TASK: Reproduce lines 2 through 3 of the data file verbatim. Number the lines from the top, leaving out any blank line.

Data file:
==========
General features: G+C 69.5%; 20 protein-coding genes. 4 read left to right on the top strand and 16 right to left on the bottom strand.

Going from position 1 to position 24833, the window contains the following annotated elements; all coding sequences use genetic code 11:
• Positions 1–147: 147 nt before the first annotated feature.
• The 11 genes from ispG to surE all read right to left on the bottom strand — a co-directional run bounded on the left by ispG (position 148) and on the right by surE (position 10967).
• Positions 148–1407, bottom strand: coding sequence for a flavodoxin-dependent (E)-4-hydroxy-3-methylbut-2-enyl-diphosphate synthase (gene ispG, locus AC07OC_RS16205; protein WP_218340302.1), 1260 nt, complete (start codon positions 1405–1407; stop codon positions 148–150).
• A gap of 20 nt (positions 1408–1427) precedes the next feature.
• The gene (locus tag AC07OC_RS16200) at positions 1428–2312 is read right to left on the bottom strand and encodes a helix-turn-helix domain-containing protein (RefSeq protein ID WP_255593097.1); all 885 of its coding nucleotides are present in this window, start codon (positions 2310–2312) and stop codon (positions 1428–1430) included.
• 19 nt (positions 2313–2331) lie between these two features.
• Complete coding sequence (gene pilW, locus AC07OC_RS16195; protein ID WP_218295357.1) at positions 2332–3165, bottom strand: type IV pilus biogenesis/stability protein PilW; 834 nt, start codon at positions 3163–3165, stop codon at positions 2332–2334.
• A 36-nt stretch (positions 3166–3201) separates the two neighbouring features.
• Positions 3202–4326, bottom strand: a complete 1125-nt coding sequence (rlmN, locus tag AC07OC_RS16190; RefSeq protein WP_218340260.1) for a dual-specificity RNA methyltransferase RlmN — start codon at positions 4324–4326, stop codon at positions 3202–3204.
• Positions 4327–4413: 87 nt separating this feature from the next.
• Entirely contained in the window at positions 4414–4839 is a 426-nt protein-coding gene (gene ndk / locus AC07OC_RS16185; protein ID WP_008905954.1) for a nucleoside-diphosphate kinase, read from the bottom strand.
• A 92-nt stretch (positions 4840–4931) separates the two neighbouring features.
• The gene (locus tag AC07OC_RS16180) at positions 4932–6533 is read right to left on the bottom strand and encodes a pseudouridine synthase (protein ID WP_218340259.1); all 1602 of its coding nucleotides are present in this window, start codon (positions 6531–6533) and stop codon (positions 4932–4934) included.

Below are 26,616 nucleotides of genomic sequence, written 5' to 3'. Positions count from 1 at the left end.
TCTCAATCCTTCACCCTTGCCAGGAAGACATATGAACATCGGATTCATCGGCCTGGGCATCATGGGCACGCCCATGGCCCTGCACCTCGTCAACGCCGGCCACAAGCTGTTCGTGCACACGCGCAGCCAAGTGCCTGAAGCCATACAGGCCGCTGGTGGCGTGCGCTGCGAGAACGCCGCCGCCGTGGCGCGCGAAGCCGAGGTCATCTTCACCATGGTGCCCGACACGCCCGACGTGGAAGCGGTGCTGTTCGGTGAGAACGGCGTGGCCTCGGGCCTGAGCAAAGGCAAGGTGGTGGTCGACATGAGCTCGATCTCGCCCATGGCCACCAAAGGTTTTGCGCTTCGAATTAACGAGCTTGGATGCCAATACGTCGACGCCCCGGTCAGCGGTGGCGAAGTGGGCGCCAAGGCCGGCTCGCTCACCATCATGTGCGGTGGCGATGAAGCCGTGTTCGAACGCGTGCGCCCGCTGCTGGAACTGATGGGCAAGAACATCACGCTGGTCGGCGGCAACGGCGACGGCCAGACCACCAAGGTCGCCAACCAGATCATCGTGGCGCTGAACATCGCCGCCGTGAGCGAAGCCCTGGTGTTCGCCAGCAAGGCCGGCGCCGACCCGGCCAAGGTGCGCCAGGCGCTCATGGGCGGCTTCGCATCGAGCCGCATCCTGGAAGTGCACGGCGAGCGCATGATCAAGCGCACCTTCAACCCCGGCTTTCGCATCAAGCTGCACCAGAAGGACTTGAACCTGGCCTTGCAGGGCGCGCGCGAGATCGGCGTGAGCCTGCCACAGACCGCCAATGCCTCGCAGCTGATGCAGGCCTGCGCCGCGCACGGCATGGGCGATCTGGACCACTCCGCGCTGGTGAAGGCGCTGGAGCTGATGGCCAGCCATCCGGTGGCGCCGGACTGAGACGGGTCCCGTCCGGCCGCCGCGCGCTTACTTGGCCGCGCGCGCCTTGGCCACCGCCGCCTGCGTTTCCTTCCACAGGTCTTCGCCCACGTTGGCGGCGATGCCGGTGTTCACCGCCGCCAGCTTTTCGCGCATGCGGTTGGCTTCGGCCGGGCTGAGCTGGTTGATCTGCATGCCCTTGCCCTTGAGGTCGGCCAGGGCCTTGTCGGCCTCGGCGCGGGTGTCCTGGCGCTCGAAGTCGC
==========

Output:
Going from position 1 to position 24833, the window contains the following annotated elements; all coding sequences use genetic code 11:
• Positions 1–147: 147 nt before the first annotated feature.